Wednesday, October 29, 2008

HIGH Fashion

L’Oreal Fashion Week Fall 2008. Designers, models, media, members of FDCC, PR coordinators, catering companies, volunteers, bartenders. All running around in a frenzy to make this week a success. Yelling, shouting, screaming at one another. Throwing fits, taking frustration out on others, throwing clipboards and schedules. Black coffee and cigarettes as their diet and energy supply. If you look harder they have another source of energy. One that makes them work faster and more efficient. It makes them happy, glamorous, outgoing, and fabulous. Their secret? Drugs and alcohol.

Drugs and alcohol are nothing new in the fashion industry; however, it is getting way out of hand. From Calvin Klein’s rehab stint in 1988 to Marc Jacob’s own in 2007, this problem has not slowed down, but sped up. Back in the 1950’s, a models diet consisted solely of cigarettes and black coffee. Today their diet consists of cocaine, marijuana, heroin – even crack – all washed down with champagne. Dr. Jaynee Cadrez of Cirque Lodge, a drug and alcohol treatment facility in Sundance, Utah, explains that cocaine is used everywhere in the fashion industry. “Cocaine abuse is everywhere from the glamorous catwalk to the exotic photo shoots” she says. Yet, she claims it is the worst in models. One of the side effects of cocaine use is the repression of appetite. Models see this harmful side-effect as a benefit. On the runway, models look on top of the world; confident, self-assured, sexy. But behind the stage this Fashion Week, models look nervous, unsure of themselves and shaky. Cocaine helps the models control self-doubt and boost their self-esteem.

Even the designers know the models need a boost from drugs and alcohol. In an untitled article, a man called John Scott retells a time when he helped his wife put on a show. Helping lug around heavy boxes, Scott realized what he was carrying. He was helping to bring in cases and cases of Gevrey Chambertin backstage. When Scott commented on the expensive taste the guests must have, his wife responded by saying “Oh, these aren’t for the guests, they’re for the models. We can’t send them down the runway sober.”

Models are not the only users in this industry. Guests who attended this Fashion Week were encouraged to take a seat at a luxurious bar, sip cocktails and relish in the fabulous event. However, one attendee took advantage of that bar. In fact more than just an attendee, she is the President of the Fashion Design Council of Canada. Ms. Robin Kay was to give an opening speech Monday, October 20th, just before the Mango show started. Before she gave the speech she admitted to an unnamed volunteer (to protect his career, of course) that she felt “way too drunk to do this!” He gave her words of encouragement as she walked in front of the packed runway room. Kay proceeded to give a horrendous speech; forgetting names, losing her place on her cue cards, and slurring many, many words. It grew so embarrassing, that a member of Mango – obviously outraged – stormed over to Kay and pulled her off the runway. She was not seen again until early evening the next day, staggering around. The rest of the week she was seen stumbling about, claiming that she “created Fashion Week.” To sum up the extent of her sloppy and odd behaviour, she was dubbed “Miss Crazy” by the volunteers in the runway room.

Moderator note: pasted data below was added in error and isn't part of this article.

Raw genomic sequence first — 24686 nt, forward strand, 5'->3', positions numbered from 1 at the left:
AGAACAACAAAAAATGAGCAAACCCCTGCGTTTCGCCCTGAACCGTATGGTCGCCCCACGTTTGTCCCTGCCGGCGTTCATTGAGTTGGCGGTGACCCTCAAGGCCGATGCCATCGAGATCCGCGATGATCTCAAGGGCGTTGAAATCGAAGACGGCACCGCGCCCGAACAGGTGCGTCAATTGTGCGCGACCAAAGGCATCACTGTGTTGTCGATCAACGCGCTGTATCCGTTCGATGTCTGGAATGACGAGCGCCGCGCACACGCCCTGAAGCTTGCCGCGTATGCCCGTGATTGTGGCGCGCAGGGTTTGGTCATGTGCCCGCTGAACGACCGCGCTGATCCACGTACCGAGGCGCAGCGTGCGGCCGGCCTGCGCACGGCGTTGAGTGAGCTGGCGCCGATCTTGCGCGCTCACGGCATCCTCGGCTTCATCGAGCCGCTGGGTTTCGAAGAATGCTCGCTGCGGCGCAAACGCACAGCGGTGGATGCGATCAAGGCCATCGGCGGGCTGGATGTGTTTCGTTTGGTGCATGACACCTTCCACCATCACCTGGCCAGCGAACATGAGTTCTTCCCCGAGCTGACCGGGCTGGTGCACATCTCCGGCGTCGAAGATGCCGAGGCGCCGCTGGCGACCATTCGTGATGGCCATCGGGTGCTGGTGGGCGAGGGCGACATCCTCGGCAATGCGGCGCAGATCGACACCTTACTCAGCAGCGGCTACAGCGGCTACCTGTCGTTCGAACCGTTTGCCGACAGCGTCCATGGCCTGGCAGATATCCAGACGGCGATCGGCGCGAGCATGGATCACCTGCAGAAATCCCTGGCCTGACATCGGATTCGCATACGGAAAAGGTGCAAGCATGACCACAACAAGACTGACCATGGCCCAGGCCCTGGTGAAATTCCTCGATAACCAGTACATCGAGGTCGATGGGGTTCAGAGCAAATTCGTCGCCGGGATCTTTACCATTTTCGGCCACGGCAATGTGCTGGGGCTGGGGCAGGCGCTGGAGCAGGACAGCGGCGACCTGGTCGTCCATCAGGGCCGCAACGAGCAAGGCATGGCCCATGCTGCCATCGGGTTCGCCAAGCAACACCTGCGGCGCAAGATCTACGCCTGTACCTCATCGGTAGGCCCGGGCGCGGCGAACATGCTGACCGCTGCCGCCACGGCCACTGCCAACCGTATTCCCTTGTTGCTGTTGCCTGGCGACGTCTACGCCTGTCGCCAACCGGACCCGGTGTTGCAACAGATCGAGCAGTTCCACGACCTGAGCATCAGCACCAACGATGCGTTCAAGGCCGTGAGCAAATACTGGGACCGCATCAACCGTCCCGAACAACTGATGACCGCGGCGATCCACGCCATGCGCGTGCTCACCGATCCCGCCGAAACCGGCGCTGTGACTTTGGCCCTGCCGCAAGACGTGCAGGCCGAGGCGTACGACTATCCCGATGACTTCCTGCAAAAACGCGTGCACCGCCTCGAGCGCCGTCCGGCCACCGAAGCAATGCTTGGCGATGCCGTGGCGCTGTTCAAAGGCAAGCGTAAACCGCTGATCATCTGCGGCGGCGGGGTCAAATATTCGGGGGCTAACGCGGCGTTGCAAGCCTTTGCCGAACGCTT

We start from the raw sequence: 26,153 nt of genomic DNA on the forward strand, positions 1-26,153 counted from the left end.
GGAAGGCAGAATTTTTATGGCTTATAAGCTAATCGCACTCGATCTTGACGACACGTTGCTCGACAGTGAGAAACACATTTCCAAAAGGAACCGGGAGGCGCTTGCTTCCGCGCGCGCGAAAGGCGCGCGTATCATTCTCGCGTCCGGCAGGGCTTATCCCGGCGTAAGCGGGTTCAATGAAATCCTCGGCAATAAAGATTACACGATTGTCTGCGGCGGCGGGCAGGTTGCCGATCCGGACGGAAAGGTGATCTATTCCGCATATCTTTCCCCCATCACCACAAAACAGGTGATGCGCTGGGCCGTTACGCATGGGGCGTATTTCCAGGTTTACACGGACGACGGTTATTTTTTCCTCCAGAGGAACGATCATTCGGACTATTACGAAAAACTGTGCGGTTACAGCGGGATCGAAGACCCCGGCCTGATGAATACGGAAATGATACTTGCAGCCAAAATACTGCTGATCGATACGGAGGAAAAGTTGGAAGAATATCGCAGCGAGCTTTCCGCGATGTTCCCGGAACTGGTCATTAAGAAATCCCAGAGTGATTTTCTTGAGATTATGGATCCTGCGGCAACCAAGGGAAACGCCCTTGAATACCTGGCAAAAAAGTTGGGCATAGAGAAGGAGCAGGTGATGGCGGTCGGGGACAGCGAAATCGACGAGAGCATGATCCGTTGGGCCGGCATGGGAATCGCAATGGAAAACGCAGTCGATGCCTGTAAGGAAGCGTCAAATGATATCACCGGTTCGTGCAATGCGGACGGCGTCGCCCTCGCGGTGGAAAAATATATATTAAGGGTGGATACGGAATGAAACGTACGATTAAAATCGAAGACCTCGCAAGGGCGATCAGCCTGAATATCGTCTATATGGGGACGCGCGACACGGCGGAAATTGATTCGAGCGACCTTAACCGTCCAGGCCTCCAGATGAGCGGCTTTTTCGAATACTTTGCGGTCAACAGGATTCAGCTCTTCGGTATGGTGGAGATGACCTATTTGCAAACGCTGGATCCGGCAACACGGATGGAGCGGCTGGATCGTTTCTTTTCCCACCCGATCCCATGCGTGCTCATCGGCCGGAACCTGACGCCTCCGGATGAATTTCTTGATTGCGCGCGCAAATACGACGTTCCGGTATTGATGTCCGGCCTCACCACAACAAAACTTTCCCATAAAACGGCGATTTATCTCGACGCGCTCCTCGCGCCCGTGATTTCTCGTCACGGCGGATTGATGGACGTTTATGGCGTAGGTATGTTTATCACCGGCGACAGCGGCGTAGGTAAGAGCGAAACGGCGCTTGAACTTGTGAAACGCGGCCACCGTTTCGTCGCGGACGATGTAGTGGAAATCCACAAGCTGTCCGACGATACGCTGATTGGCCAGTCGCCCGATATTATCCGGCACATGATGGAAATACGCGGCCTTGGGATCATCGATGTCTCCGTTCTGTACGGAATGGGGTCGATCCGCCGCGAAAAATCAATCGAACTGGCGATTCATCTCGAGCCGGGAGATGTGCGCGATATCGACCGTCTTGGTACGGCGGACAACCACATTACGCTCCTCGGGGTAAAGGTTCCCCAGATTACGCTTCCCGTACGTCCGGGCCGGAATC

On the Wednesday of that week, Evan Biddell hosted a party in celebration of his Spring 2009 collection. As he is sponsored by vodka companies and Peroni – an Italian beer – there was free alcohol everywhere. Not one person did not have some sort of alcoholic beverage in their hand. Biddell himself was seen chugging from a 40 oz. bottle of vodka. “I’m not that wasted...okay maaaaybe I am” he slurred to me as I told him to slow it down a bit. Guests were shouting over the music at one another, spilling their drinks on each other as they talked. Some girls made eight trips to the washrooms in groups, coming out laughing and suspiciously more energetic than when they entered. There were many cases of Painted Turtle wine in the back room, and in only a couple hours, it was announced they had run out of their supply.
By the end of the week, everyone was completely run down. However, everyone who contributed to the spectacular events were dying to party. “I need a drink – make that 10 – after today’s work” said one volunteer. “I’m over this, let’s go out and get f***ed up” another shouted – in the morning.

It seems there is no cure for the epidemic of drugs and alcohol in this industry. Some claim the problem is becoming minimal as famous models like Kate Moss are taking the high road (no pun intended), and checking themselves in treatment centres. Yet, many of them fall off the wagon as soon as they go back to word. “It’s either an eating disorder or drugs, and I’m not one for needles” an unnamed 16 year old model explained as she talked about her struggle to stay thin. Another model explained that it only seems like the problem is going away because it is well hidden. Models are shooting heroin in between their toes and under their fingernails so the scares from the needles will not be seen.

It seems all that can be done is to promote a healthier body image among models, as America’s Next Top Model’s first plus-sized model, Whitney Thompson, is trying to do. Models under the age of 16 were not allowed to participate in London Fashion Week this season, but there was nothing prohibiting models that were drunk or high from walking down the runway. There will always be drugs and alcohol in the industry, and with models like Kate Moss and Naomi Campbell getting second – and third, and fourth – chances, it does not seem as though much is being done to stop this abuse.

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